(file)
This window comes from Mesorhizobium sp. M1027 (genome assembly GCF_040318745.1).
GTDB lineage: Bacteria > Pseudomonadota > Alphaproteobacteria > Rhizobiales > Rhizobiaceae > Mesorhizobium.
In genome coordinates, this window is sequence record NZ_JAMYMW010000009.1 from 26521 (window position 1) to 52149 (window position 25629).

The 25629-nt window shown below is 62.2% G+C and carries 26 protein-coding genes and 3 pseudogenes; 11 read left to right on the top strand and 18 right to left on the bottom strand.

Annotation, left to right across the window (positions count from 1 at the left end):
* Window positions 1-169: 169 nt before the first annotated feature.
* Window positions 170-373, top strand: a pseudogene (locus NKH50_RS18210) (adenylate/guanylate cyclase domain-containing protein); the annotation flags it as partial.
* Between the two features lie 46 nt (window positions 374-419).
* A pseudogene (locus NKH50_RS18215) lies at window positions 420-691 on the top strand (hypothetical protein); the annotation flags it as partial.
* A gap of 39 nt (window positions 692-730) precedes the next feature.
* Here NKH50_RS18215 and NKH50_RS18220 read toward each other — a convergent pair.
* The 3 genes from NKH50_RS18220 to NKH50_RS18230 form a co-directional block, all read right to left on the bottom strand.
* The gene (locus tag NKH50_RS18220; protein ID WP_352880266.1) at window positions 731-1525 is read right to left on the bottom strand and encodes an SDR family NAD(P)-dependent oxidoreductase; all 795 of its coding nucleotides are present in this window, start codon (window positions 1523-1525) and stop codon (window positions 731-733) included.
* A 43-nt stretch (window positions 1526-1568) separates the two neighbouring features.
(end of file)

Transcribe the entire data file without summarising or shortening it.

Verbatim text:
This window comes from Mesorhizobium sp. M1027 (genome assembly GCF_040318745.1).
GTDB lineage: Bacteria > Pseudomonadota > Alphaproteobacteria > Rhizobiales > Rhizobiaceae > Mesorhizobium.
In genome coordinates, this window is sequence record NZ_JAMYMW010000009.1 from 26521 (window position 1) to 52149 (window position 25629).

The 25629-nt window shown below is 62.2% G+C and carries 26 protein-coding genes and 3 pseudogenes; 11 read left to right on the top strand and 18 right to left on the bottom strand.

Annotation, left to right across the window (positions count from 1 at the left end):
* Window positions 1-169: 169 nt before the first annotated feature.
* Window positions 170-373, top strand: a pseudogene (locus NKH50_RS18210) (adenylate/guanylate cyclase domain-containing protein); the annotation flags it as partial.
* Between the two features lie 46 nt (window positions 374-419).
* A pseudogene (locus NKH50_RS18215) lies at window positions 420-691 on the top strand (hypothetical protein); the annotation flags it as partial.
* A gap of 39 nt (window positions 692-730) precedes the next feature.
* Here NKH50_RS18215 and NKH50_RS18220 read toward each other — a convergent pair.
* The 3 genes from NKH50_RS18220 to NKH50_RS18230 form a co-directional block, all read right to left on the bottom strand.
* The gene (locus tag NKH50_RS18220; protein ID WP_352880266.1) at window positions 731-1525 is read right to left on the bottom strand and encodes an SDR family NAD(P)-dependent oxidoreductase; all 795 of its coding nucleotides are present in this window, start codon (window positions 1523-1525) and stop codon (window positions 731-733) included.
* A 43-nt stretch (window positions 1526-1568) separates the two neighbouring features.